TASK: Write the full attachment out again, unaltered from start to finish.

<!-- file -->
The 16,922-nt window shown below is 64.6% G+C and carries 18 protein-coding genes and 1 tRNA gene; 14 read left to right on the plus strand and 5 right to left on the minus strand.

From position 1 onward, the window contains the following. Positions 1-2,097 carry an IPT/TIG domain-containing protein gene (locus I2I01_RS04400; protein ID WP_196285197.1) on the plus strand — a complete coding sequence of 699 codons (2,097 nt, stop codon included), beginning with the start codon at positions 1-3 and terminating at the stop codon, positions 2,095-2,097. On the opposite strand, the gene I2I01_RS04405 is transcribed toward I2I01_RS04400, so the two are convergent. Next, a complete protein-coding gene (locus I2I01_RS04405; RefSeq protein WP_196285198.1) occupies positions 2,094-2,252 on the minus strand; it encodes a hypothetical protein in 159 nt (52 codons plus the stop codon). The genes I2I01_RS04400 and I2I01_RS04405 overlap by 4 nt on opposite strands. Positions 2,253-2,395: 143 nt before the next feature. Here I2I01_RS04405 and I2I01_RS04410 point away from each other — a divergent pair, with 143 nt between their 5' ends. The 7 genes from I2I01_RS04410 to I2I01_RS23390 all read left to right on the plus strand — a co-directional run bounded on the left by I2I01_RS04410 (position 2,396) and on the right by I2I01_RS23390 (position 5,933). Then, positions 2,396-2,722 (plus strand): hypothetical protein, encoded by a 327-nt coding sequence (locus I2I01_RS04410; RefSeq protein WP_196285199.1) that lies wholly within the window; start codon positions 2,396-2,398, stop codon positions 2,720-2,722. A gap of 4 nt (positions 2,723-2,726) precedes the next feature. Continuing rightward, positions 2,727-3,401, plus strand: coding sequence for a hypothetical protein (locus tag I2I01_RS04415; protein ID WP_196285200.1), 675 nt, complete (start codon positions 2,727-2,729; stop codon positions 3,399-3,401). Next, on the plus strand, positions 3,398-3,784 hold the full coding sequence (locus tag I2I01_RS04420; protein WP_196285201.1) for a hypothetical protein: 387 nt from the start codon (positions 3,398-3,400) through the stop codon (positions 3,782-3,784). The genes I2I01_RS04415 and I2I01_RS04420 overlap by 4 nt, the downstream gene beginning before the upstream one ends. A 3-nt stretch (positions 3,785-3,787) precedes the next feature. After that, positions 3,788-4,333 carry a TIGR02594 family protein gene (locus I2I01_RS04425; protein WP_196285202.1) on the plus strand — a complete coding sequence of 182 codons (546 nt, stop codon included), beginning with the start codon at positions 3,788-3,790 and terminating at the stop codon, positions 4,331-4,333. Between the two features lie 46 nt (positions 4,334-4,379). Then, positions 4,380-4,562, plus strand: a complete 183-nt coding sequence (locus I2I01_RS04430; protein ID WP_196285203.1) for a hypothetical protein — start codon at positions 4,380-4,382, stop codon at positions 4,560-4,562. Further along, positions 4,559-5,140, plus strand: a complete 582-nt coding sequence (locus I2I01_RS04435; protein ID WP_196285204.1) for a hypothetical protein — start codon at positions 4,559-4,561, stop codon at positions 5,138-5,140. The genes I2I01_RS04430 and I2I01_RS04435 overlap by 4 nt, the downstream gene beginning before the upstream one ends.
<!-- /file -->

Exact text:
The 16,922-nt window shown below is 64.6% G+C and carries 18 protein-coding genes and 1 tRNA gene; 14 read left to right on the plus strand and 5 right to left on the minus strand.

From position 1 onward, the window contains the following. Positions 1-2,097 carry an IPT/TIG domain-containing protein gene (locus I2I01_RS04400; protein ID WP_196285197.1) on the plus strand — a complete coding sequence of 699 codons (2,097 nt, stop codon included), beginning with the start codon at positions 1-3 and terminating at the stop codon, positions 2,095-2,097. On the opposite strand, the gene I2I01_RS04405 is transcribed toward I2I01_RS04400, so the two are convergent. Next, a complete protein-coding gene (locus I2I01_RS04405; RefSeq protein WP_196285198.1) occupies positions 2,094-2,252 on the minus strand; it encodes a hypothetical protein in 159 nt (52 codons plus the stop codon). The genes I2I01_RS04400 and I2I01_RS04405 overlap by 4 nt on opposite strands. Positions 2,253-2,395: 143 nt before the next feature. Here I2I01_RS04405 and I2I01_RS04410 point away from each other — a divergent pair, with 143 nt between their 5' ends. The 7 genes from I2I01_RS04410 to I2I01_RS23390 all read left to right on the plus strand — a co-directional run bounded on the left by I2I01_RS04410 (position 2,396) and on the right by I2I01_RS23390 (position 5,933). Then, positions 2,396-2,722 (plus strand): hypothetical protein, encoded by a 327-nt coding sequence (locus I2I01_RS04410; RefSeq protein WP_196285199.1) that lies wholly within the window; start codon positions 2,396-2,398, stop codon positions 2,720-2,722. A gap of 4 nt (positions 2,723-2,726) precedes the next feature. Continuing rightward, positions 2,727-3,401, plus strand: coding sequence for a hypothetical protein (locus tag I2I01_RS04415; protein ID WP_196285200.1), 675 nt, complete (start codon positions 2,727-2,729; stop codon positions 3,399-3,401). Next, on the plus strand, positions 3,398-3,784 hold the full coding sequence (locus tag I2I01_RS04420; protein WP_196285201.1) for a hypothetical protein: 387 nt from the start codon (positions 3,398-3,400) through the stop codon (positions 3,782-3,784). The genes I2I01_RS04415 and I2I01_RS04420 overlap by 4 nt, the downstream gene beginning before the upstream one ends. A 3-nt stretch (positions 3,785-3,787) precedes the next feature. After that, positions 3,788-4,333 carry a TIGR02594 family protein gene (locus I2I01_RS04425; protein WP_196285202.1) on the plus strand — a complete coding sequence of 182 codons (546 nt, stop codon included), beginning with the start codon at positions 3,788-3,790 and terminating at the stop codon, positions 4,331-4,333. Between the two features lie 46 nt (positions 4,334-4,379). Then, positions 4,380-4,562, plus strand: a complete 183-nt coding sequence (locus I2I01_RS04430; protein ID WP_196285203.1) for a hypothetical protein — start codon at positions 4,380-4,382, stop codon at positions 4,560-4,562. Further along, positions 4,559-5,140, plus strand: a complete 582-nt coding sequence (locus I2I01_RS04435; protein ID WP_196285204.1) for a hypothetical protein — start codon at positions 4,559-4,561, stop codon at positions 5,138-5,140. The genes I2I01_RS04430 and I2I01_RS04435 overlap by 4 nt, the downstream gene beginning before the upstream one ends.